Inside a garage that doubles as an office on a quiet residential street in Seaside, newspaper publisher Raúl Magno Peralta and production manager Oscar Avendano López navigate a mess of computers and phones to photocopy and staple 4,000 free Spanish-language newspapers. Seated strategically by the door in order to answer phones, monitor construction and watch the dog, the sharply dressed Magno states his mission for the paper. "I always try to put in information that will be of interest to the Hispanics: immigration, health, education, help for migrants," he says. "They are starting to see Foro Latino as a source for information, for serious news."
Magno immigrated to the States in the late 1980s with 20 years of editing and publishing experience in his native Oaxaca, Mexico. Frustrated by a lack of opportunities in journalism and noting a dearth of Spanish-language news in the region, Magno started his own free weekly paper, relying on the sweat of his family and a shoestring budget generated from selling advertisements.
While the Peninsula offers its English-speaking readers a modest variety of newspapers ranging from countywide dailies like the Monterey County Herald to small local outlets like the Carmel Pine Cone, the options for the region''s thousands of Spanish speakers are few. The written news sources that do exist in Spanish offer little in the form of local Peninsula news. El Sol, the Californian''s free weekly, mostly translates stories from the parent paper''s English text and distributes the bulk of its 13,000 copies in Salinas and South County. And one would have to know just where to look to find a copy of Nuevo Mundo, the San Jose Mercury News'' free Spanish weekly, which distributes only 1,200 of its 56,000 weekly papers in the Monterey area.
In the opening edition of Foro Latino in 1997, Magno wrote that it was time the region''s Latinos, already 30 percent of the county in 1990, had a forum for communicating their opinions and reading about events in their own language. Three years and 100 editions later, Magno postulates that Foro Latino ("Latino Forum") has come a long way in showing the Peninsula''s Spanish speakers that there is a reason to pick up the paper.
This is not an easy task. The first stumbling block is that Latinos traditionally rely more heavily on radio and television for news than on print sources, particularly in regions like the Peninsula that lack a solid Spanish print news presence. More cumbersome still, says Magno, is that Latinos often do not see themselves as fully integrated into the U.S. political system, and thus don''t necessarily see current events as relating to their lives.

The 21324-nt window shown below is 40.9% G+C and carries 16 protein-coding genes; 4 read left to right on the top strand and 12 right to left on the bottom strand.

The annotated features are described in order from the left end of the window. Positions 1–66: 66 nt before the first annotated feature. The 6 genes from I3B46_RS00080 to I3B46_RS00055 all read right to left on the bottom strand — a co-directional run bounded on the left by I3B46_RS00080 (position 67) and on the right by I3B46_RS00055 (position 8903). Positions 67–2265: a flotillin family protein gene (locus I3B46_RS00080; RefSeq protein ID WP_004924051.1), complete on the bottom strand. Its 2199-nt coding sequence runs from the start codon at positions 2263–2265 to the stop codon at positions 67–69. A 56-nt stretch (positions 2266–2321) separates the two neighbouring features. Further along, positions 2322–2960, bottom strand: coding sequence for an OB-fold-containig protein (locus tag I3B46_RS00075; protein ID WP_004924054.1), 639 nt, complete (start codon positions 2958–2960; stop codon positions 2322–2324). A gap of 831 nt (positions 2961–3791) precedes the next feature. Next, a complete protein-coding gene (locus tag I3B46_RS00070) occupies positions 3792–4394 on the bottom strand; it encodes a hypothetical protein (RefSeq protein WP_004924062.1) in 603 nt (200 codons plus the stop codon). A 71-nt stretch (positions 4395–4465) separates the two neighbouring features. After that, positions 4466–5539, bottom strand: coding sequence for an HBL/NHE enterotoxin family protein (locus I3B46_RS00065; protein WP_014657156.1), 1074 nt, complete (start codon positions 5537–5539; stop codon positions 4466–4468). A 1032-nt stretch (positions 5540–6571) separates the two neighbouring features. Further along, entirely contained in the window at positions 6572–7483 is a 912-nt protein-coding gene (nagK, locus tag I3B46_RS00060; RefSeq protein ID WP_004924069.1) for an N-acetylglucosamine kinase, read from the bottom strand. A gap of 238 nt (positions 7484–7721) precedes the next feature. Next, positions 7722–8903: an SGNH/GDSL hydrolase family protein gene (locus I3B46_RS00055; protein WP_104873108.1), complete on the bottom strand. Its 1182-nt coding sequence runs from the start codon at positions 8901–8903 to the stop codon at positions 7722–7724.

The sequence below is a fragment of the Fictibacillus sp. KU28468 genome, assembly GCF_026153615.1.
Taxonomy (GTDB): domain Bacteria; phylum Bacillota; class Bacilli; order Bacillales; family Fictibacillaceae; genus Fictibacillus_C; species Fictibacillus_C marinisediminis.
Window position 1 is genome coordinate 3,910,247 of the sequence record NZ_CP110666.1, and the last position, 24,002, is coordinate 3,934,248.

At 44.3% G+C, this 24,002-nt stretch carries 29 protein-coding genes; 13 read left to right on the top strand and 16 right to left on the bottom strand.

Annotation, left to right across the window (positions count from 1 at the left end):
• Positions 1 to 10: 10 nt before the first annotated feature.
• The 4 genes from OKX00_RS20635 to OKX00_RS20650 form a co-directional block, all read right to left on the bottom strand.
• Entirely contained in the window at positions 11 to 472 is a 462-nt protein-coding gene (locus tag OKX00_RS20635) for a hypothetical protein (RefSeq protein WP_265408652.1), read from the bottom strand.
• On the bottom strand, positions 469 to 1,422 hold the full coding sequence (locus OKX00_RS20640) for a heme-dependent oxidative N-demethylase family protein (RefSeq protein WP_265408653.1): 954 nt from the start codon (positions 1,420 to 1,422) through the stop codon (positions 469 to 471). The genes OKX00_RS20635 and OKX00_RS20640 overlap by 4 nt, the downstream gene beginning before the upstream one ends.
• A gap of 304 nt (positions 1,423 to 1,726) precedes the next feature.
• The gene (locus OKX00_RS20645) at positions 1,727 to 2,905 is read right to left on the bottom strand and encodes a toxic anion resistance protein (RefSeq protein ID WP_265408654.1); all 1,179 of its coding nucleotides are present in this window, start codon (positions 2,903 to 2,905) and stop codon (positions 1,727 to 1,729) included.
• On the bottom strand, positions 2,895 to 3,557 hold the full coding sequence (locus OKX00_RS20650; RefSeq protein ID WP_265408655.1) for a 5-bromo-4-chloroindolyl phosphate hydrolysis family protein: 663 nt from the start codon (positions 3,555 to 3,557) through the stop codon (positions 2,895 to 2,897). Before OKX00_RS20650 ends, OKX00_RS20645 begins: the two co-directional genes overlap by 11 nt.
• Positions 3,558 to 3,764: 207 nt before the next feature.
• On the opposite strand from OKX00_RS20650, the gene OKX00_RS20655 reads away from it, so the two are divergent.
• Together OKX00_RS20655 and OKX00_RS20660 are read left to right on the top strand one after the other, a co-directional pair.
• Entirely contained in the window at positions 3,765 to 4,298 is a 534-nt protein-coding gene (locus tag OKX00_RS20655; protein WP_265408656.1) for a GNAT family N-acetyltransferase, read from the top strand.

"In Mexico, the situation is more politicized," posits Magno, himself a legal resident en route to citizenship. "Latinos aren''t mixed into politics in the U.S., so we do analyze politics a bit in Foro Latino, but the community is still not interested in it. It''s partly because many people are not citizens."
But Magno, who came to the U.S. after a period of governmental repression of his newspaper syndicate, is determined to keep his 20-page publication newsy. The pages of Foro Latino reflect an amalgam of Magno''s hard news bent and community interests and needs. The result is a rare mix of extremely local, national and Latin American news, with headlines ranging from "Tragic run over of Seaside school child" and "Migration opens its door" to "Poverty forces Mexican couple to sell child." The paper''s non-news sections include classifieds, horoscopes, soccer league results, children''s jokes and love advice.
Magno derives the paper''s editorial content from local and international news sources, which he consolidates into short, clearly written pieces. Scrambling to find free time between his two part-time real estate jobs, a family, and house renovation, Magno relies on the help of his wife Ludy and his production designer Oscar Avendano to get the paper out every Friday. That means occasionally a Friday slips by without a new issue, and every so often typos grace Foro Latino''s pages.
But this unique blend--which constitutes the only homegrown Peninsula news source in Spanish--appears to reach its intended audience, and it is clear that with more time and money, the paper could prosper alongside the rising Latino population in the region. Foro Latino hits makeshift newsstands in markets and stores in Seaside, Marina, Castroville, Salinas, Monterey and Watsonville each Friday morning, and by Saturday night, many distribution sites are stripped clean. An informal poll of Spanish speakers on the streets of Seaside demonstrates that the majority of them are familiar with Foro Latino, and many cite it as their only source of news.
Audel, an employee at the Mi Tierra market on Seaside''s Broadway, is a perfect example. "I like to read it," he says straightforwardly, adding that he subscribes to no daily papers. "It has subjects about the news and also Mexico and what''s happening on the border. And it has rentals, and work ads also."
Magno, for one, is confident that his creation has a rosy future. "I see Foro Latino in a few years with a firmer base, bigger circulation, and even a different design, like a tabloid format," he says with assurance. "We will grow on par with the Latino community, because journalism is a necessity of every community. If we can inform them, we will."